The death penalty is not a proven deterrent to future murders.
Those who believe that deterrence justifies the execution of certain offenders bear the burden of proving that the death penalty is a deterrent. The overwhelming conclusion from years of deterrence studies is that the death penalty is, at best, no more of a deterrent then a sentence of life in prison.
The Ehrlich studies have been widely discredited. In fact, some criminologists, such as William Bowers of Northeastern University, maintain that the death penalty has the opposite affect: that is, society is brutalized by the use of the death penalty, and this increases the likelihood of more murder. Even most supporters of the death penalty now place little or no weight on deterrence as a serious justification for it’s continued use.
Research shows that countries that do not employ the death penalty generally have lower murder rates then countries that do. Example the U.S. has higher murder rate then countries like Canada and in Europe, which do not use the death penalty.
The death penalty is not a deterrent because most people who commit murders either do not expect to be caught or do not carefully weigh the differences between a possible execution and life in prison before they act.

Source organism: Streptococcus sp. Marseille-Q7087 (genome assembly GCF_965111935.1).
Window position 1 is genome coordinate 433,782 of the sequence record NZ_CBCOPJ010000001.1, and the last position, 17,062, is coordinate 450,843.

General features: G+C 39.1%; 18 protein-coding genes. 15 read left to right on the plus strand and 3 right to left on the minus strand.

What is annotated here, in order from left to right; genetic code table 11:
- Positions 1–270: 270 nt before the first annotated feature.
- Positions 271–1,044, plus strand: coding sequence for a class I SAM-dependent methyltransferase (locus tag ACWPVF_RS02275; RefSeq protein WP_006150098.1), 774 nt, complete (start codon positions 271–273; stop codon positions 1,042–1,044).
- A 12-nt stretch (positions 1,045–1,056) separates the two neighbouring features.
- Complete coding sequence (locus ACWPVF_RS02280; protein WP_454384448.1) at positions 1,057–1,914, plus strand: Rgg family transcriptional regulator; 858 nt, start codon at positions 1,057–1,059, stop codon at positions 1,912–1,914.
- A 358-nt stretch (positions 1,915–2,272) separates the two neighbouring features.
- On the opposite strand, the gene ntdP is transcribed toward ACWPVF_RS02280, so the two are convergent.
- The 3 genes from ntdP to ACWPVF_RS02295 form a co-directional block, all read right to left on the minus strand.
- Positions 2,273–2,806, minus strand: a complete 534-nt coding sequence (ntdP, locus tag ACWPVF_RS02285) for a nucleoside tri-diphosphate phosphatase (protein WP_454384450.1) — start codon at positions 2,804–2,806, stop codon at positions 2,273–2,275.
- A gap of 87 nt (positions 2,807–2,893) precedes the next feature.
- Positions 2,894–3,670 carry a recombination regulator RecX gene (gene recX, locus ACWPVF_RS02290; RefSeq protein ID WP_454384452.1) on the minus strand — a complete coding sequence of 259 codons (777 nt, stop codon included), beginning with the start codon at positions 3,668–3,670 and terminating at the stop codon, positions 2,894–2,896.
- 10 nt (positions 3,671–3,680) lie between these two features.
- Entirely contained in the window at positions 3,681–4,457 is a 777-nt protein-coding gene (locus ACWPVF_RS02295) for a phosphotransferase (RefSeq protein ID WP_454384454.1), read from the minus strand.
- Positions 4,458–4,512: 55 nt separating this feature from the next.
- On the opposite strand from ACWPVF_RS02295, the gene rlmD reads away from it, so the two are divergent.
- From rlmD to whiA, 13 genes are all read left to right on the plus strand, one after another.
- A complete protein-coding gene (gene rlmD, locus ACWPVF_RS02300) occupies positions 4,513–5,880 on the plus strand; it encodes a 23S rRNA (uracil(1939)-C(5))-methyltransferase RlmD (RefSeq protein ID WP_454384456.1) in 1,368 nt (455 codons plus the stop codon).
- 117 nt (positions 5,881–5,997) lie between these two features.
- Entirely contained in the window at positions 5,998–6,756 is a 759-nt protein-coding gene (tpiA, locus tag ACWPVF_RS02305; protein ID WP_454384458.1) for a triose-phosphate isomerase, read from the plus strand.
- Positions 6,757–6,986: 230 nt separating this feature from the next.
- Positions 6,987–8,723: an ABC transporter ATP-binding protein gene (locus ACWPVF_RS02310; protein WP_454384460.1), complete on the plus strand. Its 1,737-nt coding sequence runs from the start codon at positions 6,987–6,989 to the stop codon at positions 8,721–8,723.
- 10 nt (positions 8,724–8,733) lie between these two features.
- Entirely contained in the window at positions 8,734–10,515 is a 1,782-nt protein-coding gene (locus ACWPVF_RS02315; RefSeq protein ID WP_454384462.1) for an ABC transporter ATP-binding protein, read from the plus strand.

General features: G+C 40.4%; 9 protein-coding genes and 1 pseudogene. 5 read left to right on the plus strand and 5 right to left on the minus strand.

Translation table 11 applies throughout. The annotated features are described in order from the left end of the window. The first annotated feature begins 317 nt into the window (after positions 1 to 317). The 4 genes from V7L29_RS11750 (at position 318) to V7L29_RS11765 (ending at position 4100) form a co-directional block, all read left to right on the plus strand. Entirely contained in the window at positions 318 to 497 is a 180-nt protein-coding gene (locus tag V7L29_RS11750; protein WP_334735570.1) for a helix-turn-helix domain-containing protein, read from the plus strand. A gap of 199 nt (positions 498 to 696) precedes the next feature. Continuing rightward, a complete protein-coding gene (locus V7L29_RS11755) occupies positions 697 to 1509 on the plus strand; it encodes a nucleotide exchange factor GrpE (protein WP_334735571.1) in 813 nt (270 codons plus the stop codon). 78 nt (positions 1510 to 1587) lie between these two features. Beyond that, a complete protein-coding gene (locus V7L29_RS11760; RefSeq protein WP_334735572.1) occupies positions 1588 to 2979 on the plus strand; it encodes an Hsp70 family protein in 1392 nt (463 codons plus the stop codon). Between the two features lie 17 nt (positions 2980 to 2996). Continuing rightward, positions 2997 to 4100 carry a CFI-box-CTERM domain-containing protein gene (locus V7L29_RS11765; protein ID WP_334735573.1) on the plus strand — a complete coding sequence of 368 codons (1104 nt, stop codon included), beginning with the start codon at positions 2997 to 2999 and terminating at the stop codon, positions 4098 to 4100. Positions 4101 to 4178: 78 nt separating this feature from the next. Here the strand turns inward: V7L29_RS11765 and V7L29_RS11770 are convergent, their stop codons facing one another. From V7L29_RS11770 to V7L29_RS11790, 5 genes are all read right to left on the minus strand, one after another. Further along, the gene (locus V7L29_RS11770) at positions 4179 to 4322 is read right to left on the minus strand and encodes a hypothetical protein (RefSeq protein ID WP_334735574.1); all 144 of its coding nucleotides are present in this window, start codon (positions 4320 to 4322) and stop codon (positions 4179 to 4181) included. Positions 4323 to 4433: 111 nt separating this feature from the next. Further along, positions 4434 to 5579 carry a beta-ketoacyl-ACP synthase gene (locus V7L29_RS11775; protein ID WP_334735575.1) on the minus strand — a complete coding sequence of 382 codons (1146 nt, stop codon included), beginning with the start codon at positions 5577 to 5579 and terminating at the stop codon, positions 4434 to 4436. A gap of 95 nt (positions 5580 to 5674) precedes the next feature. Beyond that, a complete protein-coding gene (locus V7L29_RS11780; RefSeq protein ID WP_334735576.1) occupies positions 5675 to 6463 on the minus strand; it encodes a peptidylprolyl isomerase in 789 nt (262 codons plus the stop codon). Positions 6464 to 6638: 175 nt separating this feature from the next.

Frequently, murders are committed in moments of passion or anger, under the influence of drugs or alcohol or by criminals who are substance abusers and acted impulsively.
The death penalty is not a just response for the taking of a life.
Retribution is another word for revenge. Although our first instinct may be to inflict immediate pain on someone who wrongs us, the standards of a mature society demand a more measured response. The emotional impulse for revenge is not a sufficient justification for invoking a system of capital punishment, with all it’s accompanying problems and risks.
Our laws and criminal justice system should lead us to higher principles that demonstrate a complete respect for life, even the life of a murderer. Encouraging our basest motives of revenge, which ends in another killing, extends the chain of violence. Allowing executions sanctions killing as a form of ‘pay-back.’ Many victims’ families denounce the use of the death penalty. Using an execution to try to right the wrong of they’re loss is an affront to them and only causes more pain.
Vengeance is a strong and natural emotion. But it should have no place in our justice system.” The notion of an eye for an eye, or a life for a life, is a simplistic one which our society should never endorse. We do not allow torturing the torturer or raping the rapist. Taking the life of a murderer is a similarly disproportionate punishment
The risk of executing the innocent precludes the use of the death penalty.
The death penalty alone imposes an irrevocable sentence. Once an inmate is executed, nothing can be done to make amends if a mistake has been made. They’re is considerable evidence that many mistakes have been made in sentencing people to death.